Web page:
This article takes as its point of departure the recent wave of contestations relating to colonial-era monuments in Europe. While the toppling of monuments has long been a part of political regime change, recent attacks on monuments need to be understood instead, not as celebrations of a change that has already occurred, but as attempts to affect ‘mnemonic regime change’ as part of a larger struggle for racial equality and social justice. Monuments are materialisations of larger narratives that operate within a broader culture of memory; at the same time, they have a particular role to play in mnemonic contestations since they offer a physical platform for public performances of adherence to, or dissent from, dominant understandings of collective identity and memory. Using insights from the field of cultural memory studies, this article illustrates these dynamics with detailed reference to the controversy around the Edward Colston statue in Bristol. It argues that its dramatic toppling in June 2020 was part of a much longer and slower two-track process whereby the narrative underpinning Colston was undermined and an alternative narrative of Bristol’s complicity in the slave trade was unforgotten. It concludes by reflecting on the importance but also the limits of memory activism focussed on statues.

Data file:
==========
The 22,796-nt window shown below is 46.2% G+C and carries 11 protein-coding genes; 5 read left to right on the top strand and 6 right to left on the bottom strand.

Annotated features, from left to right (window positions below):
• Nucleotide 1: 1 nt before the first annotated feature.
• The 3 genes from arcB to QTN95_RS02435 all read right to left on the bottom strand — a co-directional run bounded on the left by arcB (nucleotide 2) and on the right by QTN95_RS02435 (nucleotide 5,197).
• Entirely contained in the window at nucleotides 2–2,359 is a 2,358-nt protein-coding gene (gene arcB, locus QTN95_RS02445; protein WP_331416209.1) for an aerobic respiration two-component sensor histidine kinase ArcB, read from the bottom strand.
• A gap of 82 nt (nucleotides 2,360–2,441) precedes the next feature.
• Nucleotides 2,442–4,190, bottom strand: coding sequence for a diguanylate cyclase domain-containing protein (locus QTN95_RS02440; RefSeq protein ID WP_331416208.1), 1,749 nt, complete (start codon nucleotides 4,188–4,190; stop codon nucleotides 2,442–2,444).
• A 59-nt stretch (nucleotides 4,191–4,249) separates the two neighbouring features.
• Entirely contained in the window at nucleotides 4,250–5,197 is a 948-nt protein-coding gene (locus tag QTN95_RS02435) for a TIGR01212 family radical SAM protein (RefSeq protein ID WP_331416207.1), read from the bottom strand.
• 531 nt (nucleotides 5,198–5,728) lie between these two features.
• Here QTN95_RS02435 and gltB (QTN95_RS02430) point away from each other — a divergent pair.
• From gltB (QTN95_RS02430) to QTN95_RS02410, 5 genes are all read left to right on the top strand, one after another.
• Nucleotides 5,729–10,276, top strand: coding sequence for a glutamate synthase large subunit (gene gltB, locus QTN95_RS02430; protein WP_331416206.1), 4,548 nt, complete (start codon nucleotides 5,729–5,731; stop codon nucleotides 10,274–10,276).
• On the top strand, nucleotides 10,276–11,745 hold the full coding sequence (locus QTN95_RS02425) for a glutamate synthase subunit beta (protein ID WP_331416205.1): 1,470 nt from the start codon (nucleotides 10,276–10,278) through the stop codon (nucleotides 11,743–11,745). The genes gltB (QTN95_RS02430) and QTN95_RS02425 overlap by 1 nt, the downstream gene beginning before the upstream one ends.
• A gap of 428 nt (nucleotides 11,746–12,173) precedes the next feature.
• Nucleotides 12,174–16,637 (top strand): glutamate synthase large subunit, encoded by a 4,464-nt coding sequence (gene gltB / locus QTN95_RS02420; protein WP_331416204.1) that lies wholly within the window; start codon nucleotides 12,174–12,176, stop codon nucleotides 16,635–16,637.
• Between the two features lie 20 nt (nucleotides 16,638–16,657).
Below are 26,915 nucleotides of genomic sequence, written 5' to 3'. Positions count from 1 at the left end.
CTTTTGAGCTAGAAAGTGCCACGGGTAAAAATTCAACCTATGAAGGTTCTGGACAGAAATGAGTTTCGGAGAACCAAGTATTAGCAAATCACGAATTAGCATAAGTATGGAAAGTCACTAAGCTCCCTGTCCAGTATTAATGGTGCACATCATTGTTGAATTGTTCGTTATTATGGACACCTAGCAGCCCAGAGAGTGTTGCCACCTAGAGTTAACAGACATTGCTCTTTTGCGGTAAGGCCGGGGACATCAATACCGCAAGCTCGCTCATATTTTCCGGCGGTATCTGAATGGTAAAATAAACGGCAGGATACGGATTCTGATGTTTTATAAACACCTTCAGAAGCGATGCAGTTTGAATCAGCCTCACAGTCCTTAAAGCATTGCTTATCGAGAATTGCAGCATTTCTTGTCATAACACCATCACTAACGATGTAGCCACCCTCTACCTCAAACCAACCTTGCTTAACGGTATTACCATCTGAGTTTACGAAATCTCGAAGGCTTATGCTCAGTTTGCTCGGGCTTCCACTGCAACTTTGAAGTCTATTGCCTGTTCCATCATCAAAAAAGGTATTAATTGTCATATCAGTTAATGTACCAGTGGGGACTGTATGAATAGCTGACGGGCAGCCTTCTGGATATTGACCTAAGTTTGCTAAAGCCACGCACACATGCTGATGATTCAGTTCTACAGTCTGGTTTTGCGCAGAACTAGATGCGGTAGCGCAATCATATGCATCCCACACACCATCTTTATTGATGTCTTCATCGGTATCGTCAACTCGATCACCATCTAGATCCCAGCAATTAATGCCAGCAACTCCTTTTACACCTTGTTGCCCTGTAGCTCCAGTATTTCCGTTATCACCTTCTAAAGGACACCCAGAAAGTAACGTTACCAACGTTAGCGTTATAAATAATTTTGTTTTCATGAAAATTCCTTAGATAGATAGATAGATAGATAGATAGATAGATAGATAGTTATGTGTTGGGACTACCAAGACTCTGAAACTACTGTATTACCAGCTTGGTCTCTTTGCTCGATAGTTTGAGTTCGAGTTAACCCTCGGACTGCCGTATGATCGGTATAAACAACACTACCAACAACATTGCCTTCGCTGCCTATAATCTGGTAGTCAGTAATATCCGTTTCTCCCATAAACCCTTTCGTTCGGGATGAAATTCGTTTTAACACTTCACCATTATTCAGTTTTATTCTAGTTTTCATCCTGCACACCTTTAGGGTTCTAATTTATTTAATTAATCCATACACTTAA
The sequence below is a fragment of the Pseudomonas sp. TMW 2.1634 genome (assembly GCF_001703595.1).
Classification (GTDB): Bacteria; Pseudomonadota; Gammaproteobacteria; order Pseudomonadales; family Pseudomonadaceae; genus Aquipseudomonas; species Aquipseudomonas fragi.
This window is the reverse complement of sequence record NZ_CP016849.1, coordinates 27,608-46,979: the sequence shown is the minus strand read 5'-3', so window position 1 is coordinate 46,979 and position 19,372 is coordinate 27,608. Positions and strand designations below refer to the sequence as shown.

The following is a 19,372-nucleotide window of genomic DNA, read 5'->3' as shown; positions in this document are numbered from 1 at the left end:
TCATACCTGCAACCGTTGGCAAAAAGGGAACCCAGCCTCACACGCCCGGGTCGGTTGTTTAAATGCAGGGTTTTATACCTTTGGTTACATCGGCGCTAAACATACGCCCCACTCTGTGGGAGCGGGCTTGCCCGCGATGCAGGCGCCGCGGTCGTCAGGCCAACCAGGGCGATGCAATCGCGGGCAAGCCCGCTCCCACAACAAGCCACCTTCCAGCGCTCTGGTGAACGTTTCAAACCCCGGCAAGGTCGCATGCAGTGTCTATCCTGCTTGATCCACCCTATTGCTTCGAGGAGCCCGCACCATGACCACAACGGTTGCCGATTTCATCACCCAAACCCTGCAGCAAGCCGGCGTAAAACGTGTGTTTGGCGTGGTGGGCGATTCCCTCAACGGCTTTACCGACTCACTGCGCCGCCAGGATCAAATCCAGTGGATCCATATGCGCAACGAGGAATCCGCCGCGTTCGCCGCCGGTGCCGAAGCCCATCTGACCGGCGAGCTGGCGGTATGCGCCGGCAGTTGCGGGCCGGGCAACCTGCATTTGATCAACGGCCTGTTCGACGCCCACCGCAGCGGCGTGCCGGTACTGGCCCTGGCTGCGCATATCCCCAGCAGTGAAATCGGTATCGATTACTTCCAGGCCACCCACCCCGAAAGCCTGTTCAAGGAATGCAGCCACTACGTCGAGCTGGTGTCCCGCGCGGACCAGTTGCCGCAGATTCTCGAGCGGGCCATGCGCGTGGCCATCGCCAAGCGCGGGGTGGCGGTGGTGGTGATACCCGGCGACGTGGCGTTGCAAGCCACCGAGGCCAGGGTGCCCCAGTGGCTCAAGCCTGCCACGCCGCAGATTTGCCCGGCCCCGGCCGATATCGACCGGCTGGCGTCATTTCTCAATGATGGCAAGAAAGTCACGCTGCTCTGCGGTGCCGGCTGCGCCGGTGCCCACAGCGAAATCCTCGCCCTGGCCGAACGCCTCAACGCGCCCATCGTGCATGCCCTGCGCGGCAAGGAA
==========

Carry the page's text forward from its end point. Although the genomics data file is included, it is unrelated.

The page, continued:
Keywords: Cultural memory, counter-memory, iconoclasm, memory-activism nexus, Edward Colston
How to Cite:
Rigney, A., (2022) “Toxic Monuments and Mnemonic Regime Change”, Studies on National Movements 9(1), 35. doi: https://doi.org/10.21825/snm.85270